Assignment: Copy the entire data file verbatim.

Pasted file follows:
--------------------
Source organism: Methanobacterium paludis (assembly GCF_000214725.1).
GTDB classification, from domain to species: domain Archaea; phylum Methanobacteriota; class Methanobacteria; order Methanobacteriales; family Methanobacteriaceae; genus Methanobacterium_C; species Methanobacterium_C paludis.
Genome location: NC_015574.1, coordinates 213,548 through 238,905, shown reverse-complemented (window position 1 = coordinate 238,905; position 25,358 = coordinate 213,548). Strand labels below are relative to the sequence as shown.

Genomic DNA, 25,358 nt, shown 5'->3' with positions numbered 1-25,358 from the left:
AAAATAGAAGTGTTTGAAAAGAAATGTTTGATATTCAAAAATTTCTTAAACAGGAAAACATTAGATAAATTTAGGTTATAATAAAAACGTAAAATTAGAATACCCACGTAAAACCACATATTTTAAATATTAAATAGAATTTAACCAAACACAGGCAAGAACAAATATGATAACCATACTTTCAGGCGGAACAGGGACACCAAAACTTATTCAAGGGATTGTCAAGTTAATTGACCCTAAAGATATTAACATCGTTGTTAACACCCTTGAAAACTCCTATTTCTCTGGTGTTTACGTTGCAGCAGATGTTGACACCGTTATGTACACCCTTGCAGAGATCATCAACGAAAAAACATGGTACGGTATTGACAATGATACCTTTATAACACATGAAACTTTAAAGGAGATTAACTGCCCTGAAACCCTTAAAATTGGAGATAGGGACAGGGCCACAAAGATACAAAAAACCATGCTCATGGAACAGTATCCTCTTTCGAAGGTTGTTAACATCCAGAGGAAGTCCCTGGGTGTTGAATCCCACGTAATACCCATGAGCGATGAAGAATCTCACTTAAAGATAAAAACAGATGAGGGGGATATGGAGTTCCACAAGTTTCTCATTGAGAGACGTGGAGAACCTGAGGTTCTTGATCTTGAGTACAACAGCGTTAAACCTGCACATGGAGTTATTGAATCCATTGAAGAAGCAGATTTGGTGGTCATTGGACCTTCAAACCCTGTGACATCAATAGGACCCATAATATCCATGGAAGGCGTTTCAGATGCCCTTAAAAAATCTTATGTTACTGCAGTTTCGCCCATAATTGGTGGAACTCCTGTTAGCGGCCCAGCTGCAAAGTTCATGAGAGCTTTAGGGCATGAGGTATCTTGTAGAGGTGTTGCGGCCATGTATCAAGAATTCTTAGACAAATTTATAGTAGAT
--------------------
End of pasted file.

Source organism: Methanobacterium paludis (assembly GCF_000214725.1).
GTDB classification, from domain to species: domain Archaea; phylum Methanobacteriota; class Methanobacteria; order Methanobacteriales; family Methanobacteriaceae; genus Methanobacterium_C; species Methanobacterium_C paludis.
Genome location: NC_015574.1, coordinates 213,548 through 238,905, shown reverse-complemented (window position 1 = coordinate 238,905; position 25,358 = coordinate 213,548). Strand labels below are relative to the sequence as shown.

Genomic DNA, 25,358 nt, shown 5'->3' with positions numbered 1-25,358 from the left:
AAAATAGAAGTGTTTGAAAAGAAATGTTTGATATTCAAAAATTTCTTAAACAGGAAAACATTAGATAAATTTAGGTTATAATAAAAACGTAAAATTAGAATACCCACGTAAAACCACATATTTTAAATATTAAATAGAATTTAACCAAACACAGGCAAGAACAAATATGATAACCATACTTTCAGGCGGAACAGGGACACCAAAACTTATTCAAGGGATTGTCAAGTTAATTGACCCTAAAGATATTAACATCGTTGTTAACACCCTTGAAAACTCCTATTTCTCTGGTGTTTACGTTGCAGCAGATGTTGACACCGTTATGTACACCCTTGCAGAGATCATCAACGAAAAAACATGGTACGGTATTGACAATGATACCTTTATAACACATGAAACTTTAAAGGAGATTAACTGCCCTGAAACCCTTAAAATTGGAGATAGGGACAGGGCCACAAAGATACAAAAAACCATGCTCATGGAACAGTATCCTCTTTCGAAGGTTGTTAACATCCAGAGGAAGTCCCTGGGTGTTGAATCCCACGTAATACCCATGAGCGATGAAGAATCTCACTTAAAGATAAAAACAGATGAGGGGGATATGGAGTTCCACAAGTTTCTCATTGAGAGACGTGGAGAACCTGAGGTTCTTGATCTTGAGTACAACAGCGTTAAACCTGCACATGGAGTTATTGAATCCATTGAAGAAGCAGATTTGGTGGTCATTGGACCTTCAAACCCTGTGACATCAATAGGACCCATAATATCCATGGAAGGCGTTTCAGATGCCCTTAAAAAATCTTATGTTACTGCAGTTTCGCCCATAATTGGTGGAACTCCTGTTAGCGGCCCAGCTGCAAAGTTCATGAGAGCTTTAGGGCATGAGGTATCTTGTAGAGGTGTTGCGGCCATGTATCAAGAATTCTTAGACAAATTTATAGTAGAT